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VOL. 39 | NO. 48 | Friday, November 27, 2015

How climate negotiations proceed: just like an action movie

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LE BOURGET, France (AP) — With world leaders back home, it's time for the hardcore negotiators to work on the more mundane guts of a climate deal, and they are being told to quicken their pace.

Generally climate negotiations follow a certain rhythm, veteran negotiators and observers say. Wednesday is the middle of the nitty-gritty time when the building blocks of a deal start to form. And small things like punctuation can make or break a deal.

"It's like seeing an action movie," said former U.S. climate negotiator Nigel Purvis, who is now president of Climate Advisers. "There's generally a plot, bad guys come to threaten the world. Eventually humanity rallies together and overcomes. That's the kind of thing that happens here."

For the next few days negotiators will be working to get the less-controversial subjects finished and explore possible compromises on the bigger sticking-points, all before work gets kicked up to higher levels. The lower-level negotiators have a Saturday noon deadline to come up with language for a new text of a deal that narrows the options to something the big guns start with, according to French Foreign Minister Laurent Fabius, who is the president of the climate talks.

"We must speed the process up because we have much work to do," Fabius said at a Wednesday news conference. "Compromise solutions must be found as soon as possible."

A record number of world leaders gathering in one place to discuss the single issue of climate change sends a strong signal, United Nations climate chief Christiana Figueres said. Fabius called it "strong momentum," a phrase echoed later Wednesday by chief U.S. negotiator Todd Stern.

U.S. Secretary of State John Kerry was even more effusive at a news conference of NATO foreign ministers.

"I don't think I can ever remember a time when more than 150 leaders of nations, heads of state have come together in one place for the purpose of furthering an issue of concern to all of them," Kerry said, adding that climate talks "represent one of the great security challenges of the world, as well as environmental challenges, as well as energy challenges, as well as health challenges, as well as moral obligations. And these talks, I thought, got off to an encouraging start."

The announcement Monday from Bill Gates, other private business leaders and 20 different countries about a multibillion-dollar research-and-development program for clean energy will go down as on the most important deals struck in Paris, Stern said.

The key is for many issues to be settled by Saturday, Fabius said, who repeatedly mentioned the need to speed up negotiations.

Different negotiators signaled areas where sides may get together. Early Wednesday, an Indian delegate said that India would reduce dirty coal power use if other countries gave financial aid for cleaner renewable power. Then Stern responded, saying: "We certainly want to work our Indian partners to encourage what they want to do and will do our best to realize that."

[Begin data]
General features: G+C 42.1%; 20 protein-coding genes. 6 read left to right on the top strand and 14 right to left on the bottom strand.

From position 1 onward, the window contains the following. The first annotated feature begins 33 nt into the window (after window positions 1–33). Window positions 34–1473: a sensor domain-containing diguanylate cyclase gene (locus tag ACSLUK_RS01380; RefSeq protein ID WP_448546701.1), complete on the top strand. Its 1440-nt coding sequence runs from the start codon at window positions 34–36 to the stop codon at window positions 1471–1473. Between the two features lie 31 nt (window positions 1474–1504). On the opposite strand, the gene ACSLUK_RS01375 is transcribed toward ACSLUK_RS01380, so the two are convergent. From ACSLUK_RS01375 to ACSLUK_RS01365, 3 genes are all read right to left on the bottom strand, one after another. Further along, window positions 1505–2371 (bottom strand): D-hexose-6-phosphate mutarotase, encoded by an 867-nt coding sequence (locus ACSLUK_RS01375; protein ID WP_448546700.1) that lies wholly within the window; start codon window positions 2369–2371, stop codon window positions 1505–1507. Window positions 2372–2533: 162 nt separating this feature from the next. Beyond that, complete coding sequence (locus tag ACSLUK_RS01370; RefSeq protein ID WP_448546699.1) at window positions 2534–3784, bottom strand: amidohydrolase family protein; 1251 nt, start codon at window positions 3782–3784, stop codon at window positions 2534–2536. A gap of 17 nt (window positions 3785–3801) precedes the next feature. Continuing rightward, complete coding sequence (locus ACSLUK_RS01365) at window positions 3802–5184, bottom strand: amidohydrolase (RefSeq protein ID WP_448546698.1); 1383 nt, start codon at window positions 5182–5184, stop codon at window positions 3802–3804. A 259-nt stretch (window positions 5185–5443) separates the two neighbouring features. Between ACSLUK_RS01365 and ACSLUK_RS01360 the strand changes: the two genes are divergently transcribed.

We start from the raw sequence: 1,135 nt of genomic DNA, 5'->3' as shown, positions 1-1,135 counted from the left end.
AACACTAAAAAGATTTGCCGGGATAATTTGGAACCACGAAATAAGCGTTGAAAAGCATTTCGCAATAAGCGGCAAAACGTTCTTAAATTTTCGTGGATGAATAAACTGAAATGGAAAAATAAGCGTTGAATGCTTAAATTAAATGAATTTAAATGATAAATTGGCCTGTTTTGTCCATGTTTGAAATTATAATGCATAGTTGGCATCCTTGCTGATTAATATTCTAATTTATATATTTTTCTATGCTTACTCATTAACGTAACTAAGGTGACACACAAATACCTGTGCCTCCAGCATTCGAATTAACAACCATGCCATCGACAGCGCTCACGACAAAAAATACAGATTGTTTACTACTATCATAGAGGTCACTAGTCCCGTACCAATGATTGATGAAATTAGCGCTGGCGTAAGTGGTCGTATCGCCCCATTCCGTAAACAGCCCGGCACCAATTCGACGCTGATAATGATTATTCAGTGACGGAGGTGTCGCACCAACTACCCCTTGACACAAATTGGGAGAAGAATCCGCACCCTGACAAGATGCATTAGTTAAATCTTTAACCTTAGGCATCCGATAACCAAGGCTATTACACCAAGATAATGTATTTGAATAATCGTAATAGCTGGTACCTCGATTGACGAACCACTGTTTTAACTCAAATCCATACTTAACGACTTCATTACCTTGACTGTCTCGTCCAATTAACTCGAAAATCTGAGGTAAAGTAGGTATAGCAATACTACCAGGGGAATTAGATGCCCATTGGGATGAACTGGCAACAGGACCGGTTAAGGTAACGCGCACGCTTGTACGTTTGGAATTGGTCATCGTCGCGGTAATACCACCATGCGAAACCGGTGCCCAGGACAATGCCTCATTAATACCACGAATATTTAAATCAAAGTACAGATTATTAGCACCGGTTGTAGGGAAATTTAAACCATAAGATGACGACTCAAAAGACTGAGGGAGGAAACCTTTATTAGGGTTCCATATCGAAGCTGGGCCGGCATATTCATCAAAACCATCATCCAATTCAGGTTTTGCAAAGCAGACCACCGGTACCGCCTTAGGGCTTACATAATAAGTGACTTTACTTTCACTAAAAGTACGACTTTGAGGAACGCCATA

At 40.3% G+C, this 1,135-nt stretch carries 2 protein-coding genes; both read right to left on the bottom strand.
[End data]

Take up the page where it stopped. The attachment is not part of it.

Jennifer Morgan, global climate program director for World Resources Institute, said the thousands of lower-level negotiators are in smaller groups where they have to narrow options on each issue from, say, six to two for the higher-level officials to peruse. Negotiators talk formally and informally, including on the bus rides back to the hotel.

"It's pretty clear that if this level doesn't deliver something that's much more streamlined, it just makes it much more hard for the ministers to negotiate," Morgan said.

The language negotiators are now using is "wonky and acronym-laden" Meyer said. "But it's important; without it you couldn't get the ingredient."

While it is tense, Morgan said it's not time for yelling — yet. That comes later in the higher negotiations, Purvis said.

"It does get worse before it gets better," Purvis said. He said experienced negotiators know there will be some kind of "crisis" where all appears lost, and then a solution is found.

"It may seem like there's a breakdown on the outside of the negotiations, but there's usually a lot of patience and perseverance on the inside," Purvis said.

Out in public, there may be theatrics, but at times it is just for show, Purvis said. Other times an impasse can be solved in an unusual way. Purvis gave an example in 2008 of an issue that was solved by the insertion of a single comma — "a magic comma" — in the language of the deal.

"Once this magic comma was inserted, then peace ruled and we were able to move forward," Purvis said.

At Wednesday's press conference, Figueres referred to the importance of punctuation.

Negotiations "will go through ups and downs," she said. "There will be many commas inserted and many commas removed because that is the nature of this."

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